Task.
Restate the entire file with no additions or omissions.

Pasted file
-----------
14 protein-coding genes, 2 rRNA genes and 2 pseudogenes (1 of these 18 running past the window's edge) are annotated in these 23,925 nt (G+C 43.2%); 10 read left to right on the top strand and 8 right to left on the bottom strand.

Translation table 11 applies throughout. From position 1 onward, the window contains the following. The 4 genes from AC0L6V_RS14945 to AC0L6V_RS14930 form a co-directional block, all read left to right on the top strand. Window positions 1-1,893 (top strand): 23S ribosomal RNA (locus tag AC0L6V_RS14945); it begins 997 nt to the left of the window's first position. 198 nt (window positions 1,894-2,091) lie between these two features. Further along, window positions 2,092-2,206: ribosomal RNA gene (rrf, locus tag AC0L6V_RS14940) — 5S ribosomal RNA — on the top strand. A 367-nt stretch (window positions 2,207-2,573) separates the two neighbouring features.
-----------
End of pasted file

14 protein-coding genes, 2 rRNA genes and 2 pseudogenes (1 of these 18 running past the window's edge) are annotated in these 23,925 nt (G+C 43.2%); 10 read left to right on the top strand and 8 right to left on the bottom strand.

Translation table 11 applies throughout. From position 1 onward, the window contains the following. The 4 genes from AC0L6V_RS14945 to AC0L6V_RS14930 form a co-directional block, all read left to right on the top strand. Window positions 1-1,893 (top strand): 23S ribosomal RNA (locus tag AC0L6V_RS14945); it begins 997 nt to the left of the window's first position. 198 nt (window positions 1,894-2,091) lie between these two features. Further along, window positions 2,092-2,206: ribosomal RNA gene (rrf, locus tag AC0L6V_RS14940) — 5S ribosomal RNA — on the top strand. A 367-nt stretch (window positions 2,207-2,573) separates the two neighbouring features.